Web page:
Hal Foster’s Prince Valiant.
I’ve never read an issue of Alter Ego and not learned cool stuff.
You should get college credit just for reading the magazine, which
I recommend most heartily.
To properly celebrate the giant-sized tabloid and treasury comics
of the Bronze Age, Back Issue #61 [December, 2012; $10.95] went and
got itself all tabloid-sized, which means I will eventually have to
figure out how to store such things as I organize my world-famous
Vast Accumulation for Stuff.
The issue has a Legion of Super-Heroes cover by Alex Ross, so it’s
classy from the get-go. Comics historian John Wells writes about
the “DC/Marvel tabloid era” to set the stage. This is followed by
great articles on Rudolph the Red-Nosed Reindeer (by Mark Arnold),
The Amazing World of Superman tabloids (by editor Michael Eury) and
articles on these tabloids: The Bible, Super-Friends, The Wizard of
Oz and its sequels, DC/Marvel crossover super-hero books, Captain
America’s Bicentennial Battles (written and drawn by Jack Kirby and
one of the greatest tabloid-sized comics ever) and more. There’s
also an incredibly useful Bronze Age tabloids checklist and a keen
“Pro2Pro” discussion with Paul Dini and Alex Ross, who did amazing
tabloid-size comics in more modern times.
This is the kind of tabloid treasure that makes its worthwhile for
me to figure out how to store it.
Edited by Mike Manley, Draw! [Winter 2013; $7.95] is cover-billed
as “the Professional ‘How To” Magazine on Comics and Cartooning.”
Issue #24 has a very spiffy cover by painter Glen Orbik and, inside
the issue, an equally spiffy interview with the artist and a second
piece showing Orbik’s step-by-step process for creating a painted
book cover. I can’t draw, but this sort of article always gives me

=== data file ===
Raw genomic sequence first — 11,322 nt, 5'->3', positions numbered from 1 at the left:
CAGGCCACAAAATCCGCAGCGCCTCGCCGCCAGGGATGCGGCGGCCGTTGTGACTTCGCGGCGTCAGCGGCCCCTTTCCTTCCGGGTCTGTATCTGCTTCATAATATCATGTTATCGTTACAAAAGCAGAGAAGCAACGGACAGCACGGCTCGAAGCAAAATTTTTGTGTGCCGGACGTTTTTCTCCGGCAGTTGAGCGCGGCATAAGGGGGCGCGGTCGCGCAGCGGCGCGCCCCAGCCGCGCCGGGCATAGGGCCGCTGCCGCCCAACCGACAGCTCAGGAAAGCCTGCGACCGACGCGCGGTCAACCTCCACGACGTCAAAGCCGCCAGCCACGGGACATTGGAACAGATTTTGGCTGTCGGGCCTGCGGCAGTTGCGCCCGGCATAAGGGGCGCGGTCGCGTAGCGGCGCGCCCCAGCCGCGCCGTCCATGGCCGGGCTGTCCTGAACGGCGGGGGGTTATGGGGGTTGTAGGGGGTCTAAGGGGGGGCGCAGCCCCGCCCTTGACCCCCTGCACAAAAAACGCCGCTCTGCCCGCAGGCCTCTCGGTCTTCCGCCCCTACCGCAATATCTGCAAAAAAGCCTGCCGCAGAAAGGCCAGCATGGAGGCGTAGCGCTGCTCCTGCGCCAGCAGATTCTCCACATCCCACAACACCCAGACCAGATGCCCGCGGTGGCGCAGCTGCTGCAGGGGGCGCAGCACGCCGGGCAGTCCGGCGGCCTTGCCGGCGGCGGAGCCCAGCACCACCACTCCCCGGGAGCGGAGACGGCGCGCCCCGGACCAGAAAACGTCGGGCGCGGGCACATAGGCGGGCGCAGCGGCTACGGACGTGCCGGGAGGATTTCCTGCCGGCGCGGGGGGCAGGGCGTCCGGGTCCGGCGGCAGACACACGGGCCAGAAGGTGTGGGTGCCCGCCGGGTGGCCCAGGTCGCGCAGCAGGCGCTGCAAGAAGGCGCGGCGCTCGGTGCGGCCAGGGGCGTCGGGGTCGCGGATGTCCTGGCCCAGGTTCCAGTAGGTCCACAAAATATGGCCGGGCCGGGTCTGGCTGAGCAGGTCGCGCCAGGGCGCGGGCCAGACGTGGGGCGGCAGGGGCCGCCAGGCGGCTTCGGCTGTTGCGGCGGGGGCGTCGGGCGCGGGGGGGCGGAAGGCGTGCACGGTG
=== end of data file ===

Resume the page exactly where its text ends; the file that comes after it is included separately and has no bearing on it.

information I can apply as a writer.
The issue’s also includes a piece on animator/designer/comic artist
Robert Valley, Bob McLeod’s “Rough Critique” of a budding artist’s
work with solid advice for that artist, a visit to the “Comic Art
Bootcamp” to discuss the drawing of eyes and my pal Jamar Nicholas
writing about artist tools. This is a magazine no aspiring comics
artists should be without.
The Jack Kirby Collector #60 [Winter, 2013; $10.95] is another fine
issue of this generally fine magazine. My occasional ambivalence
towards it only comes into play when one of its writers coyly slams
Stan Lee, accepts every thing Kirby ever said as gospel - I remind
you again that we are all the heroes of our own stories - or, as in
this issue, puts forth a definition of writing that doesn’t reflect
what comics writing actually consists of.
Off the top of my head, comics writing involves conception and
plot and script. Kirby certainly did his share of the first two,
though I think it erroneous to remove Lee from participation there.
Kirby certainly did not script the stories he did with Lee. Fans
of Jack Kirby do him no honor by misrepresenting comics writing as
they sometimes do.
That minor quibble aside, you’ll find Kirby goodness from cover to
cover in this issue. My favorites this time around were the 1950s
Jim Bowie story and the Black Panther section.
My other quibble this time around comes in a piece on the original
Fantastic Four cartoon series. In the article itself, Roy Thomas
is interviewed about his scripts for the series and cites most of
them as being originals, specifically naming two episodes. But, in
the checklist of episodes, the article writer claims those episodes
are based on issues of the Fantastic Four comic book. I’m going
with Roy’s version of this.
TwoMorrows consistently produces great magazines and books on the
comics we love. I’ve enjoyed literally hundreds of the company’s
effort and expect to enjoy many more in the years to come.
I’ll be back tomorrow with more stuff.
© 2013 Tony Isabella